Reading your article on the relative merits of the traditional lecture versus the new rival “active learning spaces” (“ Has the death of the lecture been greatly exaggerated? ”, News, 19 July), I was reminded of the passage in Pride and Prejudice where Mr Bingley is talking to his sister Caroline about his intention to have a ball at Netherfield Park. Caroline Bingley, who is trying to impress Mr Darcy, says: “I should like balls infinitely better…if they were carried on in a different manner; but there is something insufferably tedious in the usual process of such a meeting. It would surely be much more rational if conversation instead of dancing made the order of the day.” To which Mr Bingley replies: “Much more rational, my dear Caroline, I dare say, but it would not be near so like a ball.”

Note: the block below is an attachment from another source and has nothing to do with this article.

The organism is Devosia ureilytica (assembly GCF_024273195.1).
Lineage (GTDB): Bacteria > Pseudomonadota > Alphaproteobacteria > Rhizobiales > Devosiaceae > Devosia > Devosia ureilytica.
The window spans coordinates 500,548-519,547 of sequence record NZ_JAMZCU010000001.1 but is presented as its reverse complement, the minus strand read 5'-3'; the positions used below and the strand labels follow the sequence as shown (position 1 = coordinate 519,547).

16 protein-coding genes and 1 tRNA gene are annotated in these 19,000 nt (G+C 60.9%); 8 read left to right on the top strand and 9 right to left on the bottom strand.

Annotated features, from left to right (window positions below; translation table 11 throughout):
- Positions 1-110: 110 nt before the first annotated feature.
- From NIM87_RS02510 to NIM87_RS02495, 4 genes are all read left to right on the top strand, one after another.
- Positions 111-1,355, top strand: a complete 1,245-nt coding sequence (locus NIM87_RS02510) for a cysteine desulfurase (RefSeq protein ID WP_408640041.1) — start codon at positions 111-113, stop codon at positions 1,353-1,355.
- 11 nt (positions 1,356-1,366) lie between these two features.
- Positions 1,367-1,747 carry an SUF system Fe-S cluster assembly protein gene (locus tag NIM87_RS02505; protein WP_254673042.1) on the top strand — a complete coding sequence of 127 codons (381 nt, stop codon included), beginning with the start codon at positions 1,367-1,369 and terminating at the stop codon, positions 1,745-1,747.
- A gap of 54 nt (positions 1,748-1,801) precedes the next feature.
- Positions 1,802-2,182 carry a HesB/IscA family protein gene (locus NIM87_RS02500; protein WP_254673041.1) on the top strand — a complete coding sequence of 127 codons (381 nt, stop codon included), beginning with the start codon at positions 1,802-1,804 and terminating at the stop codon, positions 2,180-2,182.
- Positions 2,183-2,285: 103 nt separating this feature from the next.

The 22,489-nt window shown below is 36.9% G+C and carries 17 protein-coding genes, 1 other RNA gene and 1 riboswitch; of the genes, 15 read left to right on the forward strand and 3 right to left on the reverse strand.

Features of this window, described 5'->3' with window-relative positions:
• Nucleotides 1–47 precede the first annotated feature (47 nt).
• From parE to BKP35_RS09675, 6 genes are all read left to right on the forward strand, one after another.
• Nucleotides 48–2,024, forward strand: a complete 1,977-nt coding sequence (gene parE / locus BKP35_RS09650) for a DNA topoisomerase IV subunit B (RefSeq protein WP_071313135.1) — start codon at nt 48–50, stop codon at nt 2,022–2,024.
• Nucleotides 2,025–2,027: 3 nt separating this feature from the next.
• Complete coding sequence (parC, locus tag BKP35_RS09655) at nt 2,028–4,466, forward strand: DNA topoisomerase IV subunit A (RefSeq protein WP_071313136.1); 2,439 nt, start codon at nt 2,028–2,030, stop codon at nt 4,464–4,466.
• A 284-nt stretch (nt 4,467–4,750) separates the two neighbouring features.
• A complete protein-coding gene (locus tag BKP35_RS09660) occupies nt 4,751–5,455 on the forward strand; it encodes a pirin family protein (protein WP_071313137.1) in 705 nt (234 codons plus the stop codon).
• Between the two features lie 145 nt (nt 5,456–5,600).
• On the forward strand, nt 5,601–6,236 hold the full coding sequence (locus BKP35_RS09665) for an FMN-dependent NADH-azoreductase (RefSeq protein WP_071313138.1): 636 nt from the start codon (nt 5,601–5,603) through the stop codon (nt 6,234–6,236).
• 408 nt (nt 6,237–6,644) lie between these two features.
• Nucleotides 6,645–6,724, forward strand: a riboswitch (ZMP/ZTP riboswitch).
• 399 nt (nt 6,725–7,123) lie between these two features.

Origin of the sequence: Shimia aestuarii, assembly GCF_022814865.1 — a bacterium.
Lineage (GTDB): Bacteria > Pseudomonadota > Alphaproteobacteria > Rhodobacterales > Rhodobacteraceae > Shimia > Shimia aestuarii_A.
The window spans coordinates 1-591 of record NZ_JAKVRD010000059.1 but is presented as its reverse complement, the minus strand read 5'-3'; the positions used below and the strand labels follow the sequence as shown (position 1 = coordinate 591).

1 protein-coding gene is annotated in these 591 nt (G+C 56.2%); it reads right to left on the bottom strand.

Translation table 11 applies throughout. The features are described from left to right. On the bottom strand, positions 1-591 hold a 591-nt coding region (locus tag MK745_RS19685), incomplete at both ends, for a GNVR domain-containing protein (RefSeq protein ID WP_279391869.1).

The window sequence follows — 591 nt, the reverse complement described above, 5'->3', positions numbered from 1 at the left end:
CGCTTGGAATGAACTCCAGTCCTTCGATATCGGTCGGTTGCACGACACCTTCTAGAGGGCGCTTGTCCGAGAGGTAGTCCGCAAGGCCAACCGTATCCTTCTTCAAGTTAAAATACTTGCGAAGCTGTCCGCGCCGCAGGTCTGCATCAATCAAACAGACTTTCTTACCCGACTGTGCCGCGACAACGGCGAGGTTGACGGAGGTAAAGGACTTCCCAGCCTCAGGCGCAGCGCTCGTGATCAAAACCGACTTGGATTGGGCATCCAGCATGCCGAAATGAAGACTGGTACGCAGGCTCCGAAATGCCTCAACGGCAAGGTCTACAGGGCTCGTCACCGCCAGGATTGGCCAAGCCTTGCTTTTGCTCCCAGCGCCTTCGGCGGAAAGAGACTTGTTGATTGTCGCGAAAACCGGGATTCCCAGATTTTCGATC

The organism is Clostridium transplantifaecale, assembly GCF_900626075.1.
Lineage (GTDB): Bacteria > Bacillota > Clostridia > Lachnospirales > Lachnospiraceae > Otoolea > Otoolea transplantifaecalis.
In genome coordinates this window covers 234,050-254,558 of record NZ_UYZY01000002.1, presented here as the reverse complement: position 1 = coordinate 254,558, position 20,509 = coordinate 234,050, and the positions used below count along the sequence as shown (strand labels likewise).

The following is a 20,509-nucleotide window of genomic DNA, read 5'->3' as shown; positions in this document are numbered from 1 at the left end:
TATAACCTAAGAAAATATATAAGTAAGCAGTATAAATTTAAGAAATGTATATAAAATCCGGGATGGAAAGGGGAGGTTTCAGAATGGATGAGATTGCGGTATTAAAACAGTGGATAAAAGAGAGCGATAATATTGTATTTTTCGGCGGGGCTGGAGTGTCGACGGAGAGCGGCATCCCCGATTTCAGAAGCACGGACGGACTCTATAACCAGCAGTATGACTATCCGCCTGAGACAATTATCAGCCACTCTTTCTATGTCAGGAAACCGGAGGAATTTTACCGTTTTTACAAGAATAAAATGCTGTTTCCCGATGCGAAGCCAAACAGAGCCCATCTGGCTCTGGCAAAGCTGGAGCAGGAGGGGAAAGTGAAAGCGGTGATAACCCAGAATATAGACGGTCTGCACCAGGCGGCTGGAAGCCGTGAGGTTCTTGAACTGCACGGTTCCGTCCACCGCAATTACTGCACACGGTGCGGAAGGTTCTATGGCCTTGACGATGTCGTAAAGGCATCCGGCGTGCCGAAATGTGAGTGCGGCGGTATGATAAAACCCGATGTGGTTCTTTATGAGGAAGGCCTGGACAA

“Active learning spaces” – which, incidentally, I have always been used to calling “classrooms” – might well be much better from the point of view of teaching and learning, but a university without any lectures or lecture theatres would be much less like a university.
Reader in criminology and sociology
Bucks New University